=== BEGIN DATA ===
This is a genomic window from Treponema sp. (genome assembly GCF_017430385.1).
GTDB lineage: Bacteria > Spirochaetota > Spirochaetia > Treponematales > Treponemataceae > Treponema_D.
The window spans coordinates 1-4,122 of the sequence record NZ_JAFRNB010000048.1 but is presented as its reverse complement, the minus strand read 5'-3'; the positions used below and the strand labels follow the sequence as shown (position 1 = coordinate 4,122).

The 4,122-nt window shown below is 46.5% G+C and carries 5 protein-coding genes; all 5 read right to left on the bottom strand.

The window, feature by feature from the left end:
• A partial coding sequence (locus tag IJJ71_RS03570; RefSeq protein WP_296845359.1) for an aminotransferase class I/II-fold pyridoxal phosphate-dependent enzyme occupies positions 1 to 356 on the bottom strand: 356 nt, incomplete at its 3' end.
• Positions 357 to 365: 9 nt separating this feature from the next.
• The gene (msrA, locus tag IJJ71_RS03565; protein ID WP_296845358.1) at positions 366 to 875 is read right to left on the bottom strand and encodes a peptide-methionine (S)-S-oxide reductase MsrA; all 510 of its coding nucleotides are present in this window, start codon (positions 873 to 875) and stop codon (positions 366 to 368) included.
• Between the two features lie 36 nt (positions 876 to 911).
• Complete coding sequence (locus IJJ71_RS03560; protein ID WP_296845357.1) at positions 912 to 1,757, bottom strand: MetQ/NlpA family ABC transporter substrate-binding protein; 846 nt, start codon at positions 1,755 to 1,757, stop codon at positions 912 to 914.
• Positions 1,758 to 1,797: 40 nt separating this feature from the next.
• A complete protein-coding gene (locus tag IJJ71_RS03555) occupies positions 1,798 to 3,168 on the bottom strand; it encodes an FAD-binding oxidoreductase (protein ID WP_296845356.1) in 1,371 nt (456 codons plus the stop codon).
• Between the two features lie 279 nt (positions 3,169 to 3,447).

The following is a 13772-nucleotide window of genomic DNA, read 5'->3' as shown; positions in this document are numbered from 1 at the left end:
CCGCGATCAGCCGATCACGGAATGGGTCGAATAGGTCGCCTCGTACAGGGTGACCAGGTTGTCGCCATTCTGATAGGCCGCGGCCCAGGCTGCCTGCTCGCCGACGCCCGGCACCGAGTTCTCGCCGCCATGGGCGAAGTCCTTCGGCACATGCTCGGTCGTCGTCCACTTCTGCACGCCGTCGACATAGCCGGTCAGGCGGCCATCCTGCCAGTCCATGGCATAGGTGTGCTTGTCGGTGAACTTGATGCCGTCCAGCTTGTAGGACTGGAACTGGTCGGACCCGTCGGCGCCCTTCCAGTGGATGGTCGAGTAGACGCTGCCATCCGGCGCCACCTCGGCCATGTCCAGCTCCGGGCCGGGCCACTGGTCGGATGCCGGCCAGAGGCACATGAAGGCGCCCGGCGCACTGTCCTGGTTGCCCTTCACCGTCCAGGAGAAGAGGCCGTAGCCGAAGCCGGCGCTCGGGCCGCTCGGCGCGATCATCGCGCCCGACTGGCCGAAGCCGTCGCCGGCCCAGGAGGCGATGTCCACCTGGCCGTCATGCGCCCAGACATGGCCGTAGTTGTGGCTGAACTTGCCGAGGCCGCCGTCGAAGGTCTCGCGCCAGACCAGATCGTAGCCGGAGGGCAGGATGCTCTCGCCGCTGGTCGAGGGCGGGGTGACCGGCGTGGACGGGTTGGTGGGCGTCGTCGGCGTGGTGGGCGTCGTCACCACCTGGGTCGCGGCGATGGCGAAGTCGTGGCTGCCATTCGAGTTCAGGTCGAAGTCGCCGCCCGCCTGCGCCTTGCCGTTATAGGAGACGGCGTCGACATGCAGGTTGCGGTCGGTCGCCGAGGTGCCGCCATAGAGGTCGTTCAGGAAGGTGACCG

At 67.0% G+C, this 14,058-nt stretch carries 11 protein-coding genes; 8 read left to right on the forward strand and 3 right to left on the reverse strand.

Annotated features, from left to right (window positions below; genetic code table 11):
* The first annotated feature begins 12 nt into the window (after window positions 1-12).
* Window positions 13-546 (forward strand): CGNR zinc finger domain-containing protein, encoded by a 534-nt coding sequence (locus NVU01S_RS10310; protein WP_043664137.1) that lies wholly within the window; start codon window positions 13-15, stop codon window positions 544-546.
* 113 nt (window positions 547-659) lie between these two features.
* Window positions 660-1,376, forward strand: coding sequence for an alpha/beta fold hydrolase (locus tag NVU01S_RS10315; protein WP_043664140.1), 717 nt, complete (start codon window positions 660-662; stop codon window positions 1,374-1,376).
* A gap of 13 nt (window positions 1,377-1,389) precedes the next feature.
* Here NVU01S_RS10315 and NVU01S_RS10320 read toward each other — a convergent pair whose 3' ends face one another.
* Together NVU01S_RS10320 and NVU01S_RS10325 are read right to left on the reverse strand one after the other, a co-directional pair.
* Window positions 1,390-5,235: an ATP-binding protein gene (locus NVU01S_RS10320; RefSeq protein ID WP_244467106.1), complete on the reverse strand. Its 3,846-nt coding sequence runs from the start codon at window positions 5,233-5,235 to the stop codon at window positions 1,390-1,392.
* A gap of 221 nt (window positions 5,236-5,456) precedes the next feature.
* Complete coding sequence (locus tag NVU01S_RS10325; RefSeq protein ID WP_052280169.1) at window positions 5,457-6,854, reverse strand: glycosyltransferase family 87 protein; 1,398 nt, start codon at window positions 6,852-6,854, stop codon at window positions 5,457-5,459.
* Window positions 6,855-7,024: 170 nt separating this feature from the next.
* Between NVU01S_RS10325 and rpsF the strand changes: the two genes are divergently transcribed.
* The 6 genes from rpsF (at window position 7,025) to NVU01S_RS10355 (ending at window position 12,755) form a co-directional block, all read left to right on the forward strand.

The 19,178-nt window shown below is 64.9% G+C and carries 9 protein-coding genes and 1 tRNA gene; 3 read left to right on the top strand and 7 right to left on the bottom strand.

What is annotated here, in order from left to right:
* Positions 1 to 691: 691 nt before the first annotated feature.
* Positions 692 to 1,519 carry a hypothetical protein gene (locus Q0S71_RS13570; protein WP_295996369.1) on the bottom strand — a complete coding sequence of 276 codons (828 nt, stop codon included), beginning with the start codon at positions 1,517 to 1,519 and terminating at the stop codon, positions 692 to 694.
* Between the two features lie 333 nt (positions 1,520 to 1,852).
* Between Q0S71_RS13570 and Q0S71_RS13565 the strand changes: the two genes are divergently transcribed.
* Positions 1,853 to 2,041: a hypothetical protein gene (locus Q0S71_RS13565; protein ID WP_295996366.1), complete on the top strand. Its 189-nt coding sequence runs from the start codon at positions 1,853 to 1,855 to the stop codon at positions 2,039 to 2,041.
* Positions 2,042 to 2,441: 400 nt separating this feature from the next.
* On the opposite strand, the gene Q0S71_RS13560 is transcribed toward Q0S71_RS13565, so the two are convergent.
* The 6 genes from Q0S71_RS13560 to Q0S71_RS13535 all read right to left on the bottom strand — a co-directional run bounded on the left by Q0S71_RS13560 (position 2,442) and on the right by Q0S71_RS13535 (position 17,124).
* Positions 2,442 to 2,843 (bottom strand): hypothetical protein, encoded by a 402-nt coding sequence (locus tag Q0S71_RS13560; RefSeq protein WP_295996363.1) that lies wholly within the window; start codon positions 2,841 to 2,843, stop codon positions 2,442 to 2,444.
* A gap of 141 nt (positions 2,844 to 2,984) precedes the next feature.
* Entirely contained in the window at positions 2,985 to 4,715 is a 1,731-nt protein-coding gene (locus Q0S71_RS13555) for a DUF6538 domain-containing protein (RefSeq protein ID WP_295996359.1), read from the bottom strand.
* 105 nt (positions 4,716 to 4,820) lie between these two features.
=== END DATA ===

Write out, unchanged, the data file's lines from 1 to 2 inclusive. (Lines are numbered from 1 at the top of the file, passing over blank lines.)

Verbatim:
This is a genomic window from Treponema sp. (genome assembly GCF_017430385.1).
GTDB lineage: Bacteria > Spirochaetota > Spirochaetia > Treponematales > Treponemataceae > Treponema_D.